Popular in Geology
Popular in Geology
This 5 page Class Notes was uploaded by Derek Notetaker on Tuesday February 10, 2015. The Class Notes belongs to 101 at Washington State University taught by Dr.Wilkie in Fall. Since its upload, it has received 32 views. For similar materials see Geology in Geology at Washington State University.
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Date Created: 02/10/15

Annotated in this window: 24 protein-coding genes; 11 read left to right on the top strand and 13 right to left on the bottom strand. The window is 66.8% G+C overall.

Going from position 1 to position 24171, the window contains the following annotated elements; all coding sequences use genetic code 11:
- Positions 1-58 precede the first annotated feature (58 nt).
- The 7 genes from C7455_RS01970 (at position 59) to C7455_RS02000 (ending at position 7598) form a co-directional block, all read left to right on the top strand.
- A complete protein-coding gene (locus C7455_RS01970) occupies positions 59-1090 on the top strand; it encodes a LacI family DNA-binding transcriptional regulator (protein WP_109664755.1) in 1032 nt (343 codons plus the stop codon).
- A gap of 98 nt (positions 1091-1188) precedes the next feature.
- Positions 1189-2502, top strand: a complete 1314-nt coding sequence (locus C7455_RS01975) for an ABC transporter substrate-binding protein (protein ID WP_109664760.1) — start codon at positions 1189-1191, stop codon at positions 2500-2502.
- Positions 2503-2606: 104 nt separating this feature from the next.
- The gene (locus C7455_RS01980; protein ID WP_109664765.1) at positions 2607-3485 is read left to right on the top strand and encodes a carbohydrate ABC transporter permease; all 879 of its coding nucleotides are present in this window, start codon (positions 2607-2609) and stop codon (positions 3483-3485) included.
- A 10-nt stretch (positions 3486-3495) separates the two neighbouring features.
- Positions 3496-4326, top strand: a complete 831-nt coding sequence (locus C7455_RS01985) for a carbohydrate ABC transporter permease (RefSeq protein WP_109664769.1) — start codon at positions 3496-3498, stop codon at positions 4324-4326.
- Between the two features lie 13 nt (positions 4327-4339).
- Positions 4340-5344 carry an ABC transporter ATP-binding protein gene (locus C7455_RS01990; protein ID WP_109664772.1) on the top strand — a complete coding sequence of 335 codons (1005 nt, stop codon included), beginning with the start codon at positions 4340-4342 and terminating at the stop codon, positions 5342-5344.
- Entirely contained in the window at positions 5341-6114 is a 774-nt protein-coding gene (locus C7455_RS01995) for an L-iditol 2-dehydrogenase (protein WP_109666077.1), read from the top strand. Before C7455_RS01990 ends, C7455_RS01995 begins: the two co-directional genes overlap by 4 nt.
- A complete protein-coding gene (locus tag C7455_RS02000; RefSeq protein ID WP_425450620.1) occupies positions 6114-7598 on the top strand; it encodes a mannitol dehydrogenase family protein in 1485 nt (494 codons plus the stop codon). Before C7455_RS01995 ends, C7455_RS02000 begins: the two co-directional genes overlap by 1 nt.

Ground water is Drinking water for more than 50 of all people 40 of irrigation water Important for livestock amp industry An overused resource resulting in Water shortages Land subsidence Contamination AS particle size decrease porosity increases and permeability decreases Unconsolidated sediments Does gravel have more porosity than clay Gravel has large pores and clay has extremely ne pores mud from the Mississippi river delta consists of 80 water This is much higher than gravel would have but the gravel pores are interconnected high permeability Consolidated sedimentary rock Because the sediment has been lithi ed compaction or cementation the excess water has been squeezed out As the grain size decrease both the porosity and permeability also decrease Sorting Materials with poor sorting generally have less porosity and permeability than a well sorted material for the same grain size Compaction lncreased pressure from burial compresses the particles and the excess water is squeezed out Cementation Cement lls the pores so it decreases porosity and permeability Groundwater storage Aquifer Material sediment and rock that store and transmit groundwater in suf cient quantities they have high porosity and high permeability Unconsolidated Gravel and sand Consolidated Sandstone and conglomerate Aquitard also called con ning beds Sediment or Rock through which water cannot move or moves very slowly Low permeability porosity variesO Rocks that will work good Unconsolidated Mudstone clay Consolidated Shale and slate Porosity Available Space Permeability movement speed Types of aquifers Uncon ned aquifer an aquifer that is open to the surface It contains unsaturated and saturated zones which de ne a water table Con ned aquifer is an aquifer that is sandwiched between two aquitard It is not open to the surface Can igneous and metamorphic rock be aquifers Any rock type can be considered an aquifer if it is fractured and the fractures are inter connected Artesian ow water in a con ned aquifer is under pressure and rises above the level of the well water ows freely without pumping Pullman groundwater Our aquifer the Colombia River Basalt fractured The water is about 10000 years old The water table is dropping about 2 feet per year Ground water recharge can take a longtime days years or centuries depending on the ow path Springs Hot Springs geysers Springs here the surface intersects the water table Hot springs spring W water 69 Celsius 1015 F warmer than the mean annual air temperature Geysers Intermittent hot fountains columns of water caused by boiling at depth What happens when ground water withdraw is greater than ground water recharge Cone of depression excessive pumping draws down the water table into a cone shaped depression around a pumping well Salt water intrusion Fresh water is fewer dens than sea water and over pumping draws saltwater into well near ocean Subsidence when water is removed from pore spaces cracks in sedimentrocks the weight of overlying materials causes compaction and sinking of land surface Contamination of water supply Gas stations and other storage tanks LUST program leaky underground storage tanks Old land lls Evaporation ponds and beds associated with industry an EPA survey found 180000 such ponds and beds in US of which 77 were unlined Chemica spills Sewage and feedlots Radioactive wastes Hanford WA Pesticidesherbicidesfertilizers Ground water flow direction can change due to heavy pumping of a well Radioactive waste storage Yucca mountain Nevada Yucca mountain storage site for nuclear waste Need A nuclear waste site that WILL NOT FAIL at isolation waste from contact with water and biological organisms Controversy time frame for storage 20000 years to million of years Proposed site Yucca mountain Cost to study the site Cited concerns 1The area is faulted One of which produced an earthquake of mag 56 in 1992 Active 2the site has economic potential metals oil gas future exploration could release radioactive waste 1 Climates change Water table can change This is a concern because veins of calcite are found at the site evidence of more extensive ground water in ltration in the past Caves usually form in limestone and the chemical weathering is dissolution CHAPTER 15 OCEANS AND COASTAL PROCESS Why should we study the oceans 70 of earths surface Source of food Used for transport Drives hydrologic cycle In 1990 50 of the us population lived within 75km of a coast and by 2025 75 will Ocean water Salinity is the concentration of salt in seawater Approximately 35 The dissolved salt content is not constant and changes with location and depth the more evaporation the higher the concentration Temperature is strati ed varies with depth This varies with depth Warm less dense water oats on top of cold water You get salt water because water rains on stuff dissolves other minerals it goes into water then it evaporates and leaves the water behind Ocean currents Ocean currents move large amounts of water and heat by WindDriven Surface ocean circulation DensityDriven DeepOcean circulation Cold salty water tends to sink Warm less salty water rises Both redistribute het from warmer regions to cooler regions Landscapes beneath the sea Mapping sea oor by Satellite measurements Echo sounding pro les Side scan sonar Manned and unmanned submersibles Landscapes beneath the sea Continental margin Continental shelf A broad at platform extending from the shoreline to the beginning of the continental slope Continenta slop a steeper 4 deg typically mud draped slop marking the edge of the continental shelf dissected by submarine canyons and modi ed by turbidity currents Continenta rise a gently sloping apron of sediment formed by deposition of sands and muds at the base of the continental slop Abyssal plain this plain extends beyond the continental rise typically 46 km below sea level it is the attest surface on the earth may include submerged volcanoes called seamounts and guyots Abyssal hills linear ridges of basalt covered with a thin veneer of deep sea sediment on the anks of the mid ocean ridge Why map the ocean oors Mapping is used to locate hazards that may affect communication lines oil and gas pipes lines commercial and military transport rounds Hazards seamounts guyout areas are modi ed by mass wasting Tides Ocean tides are the result of the gravitational attraction of the moon and sun on the ocean Causes water to bulge outward on the side nearest the moon On the opposite side inertia created by earth s rotation causes ocean water to bulge outward in the opposite direction 2 oceanic bulges so 2 sets of tides daily When a location lies under a bulge it experiences a high tide when it passes under a depression it feels a low tide Extra low tides Neap Tide Extra high tides Spring Tide The difference between high and low tide varies in different parts of the ocean In Hawaii about 5 meter Open Ocean ln Puget Sound about 3 meter Tides constricted by land In Bay of Fundy Canada can be more than 12 meters Restricted wide opening to ocean the narrows Coastal erosion Preventing beach erosion Structural approaches EgtG Groins breakwater jetties typically cause increased erosion down current of structure Groins catch part of the river of sand from longshore drift Break water reduces local wave energy so sand is deposited not carried away Seawall and Rip Rap Sand bagging does work Nonstructural approaches Eg Beach nourishment land use planning Expensive but doesn39t cause erosion in new areas Beaches can be replenished by pumping in sand usually it doesn39t last more than a few years Why are the oceans salty Dissolution then evaporation Name two ways that causes ocean currents to move Wind Density What cause waves to break Height period What causes sediment to be moved along the coastline Wave refraction the wave base hits the oor and the becomes more parallel to the shore The transport of sediment along the shore is called Long shore drift 3 depositional coastal features and 4 erosional Depositional Tombola sand spit bay mouth bar Erosional Sea arches Barrier Island sea cave wave cut land terraces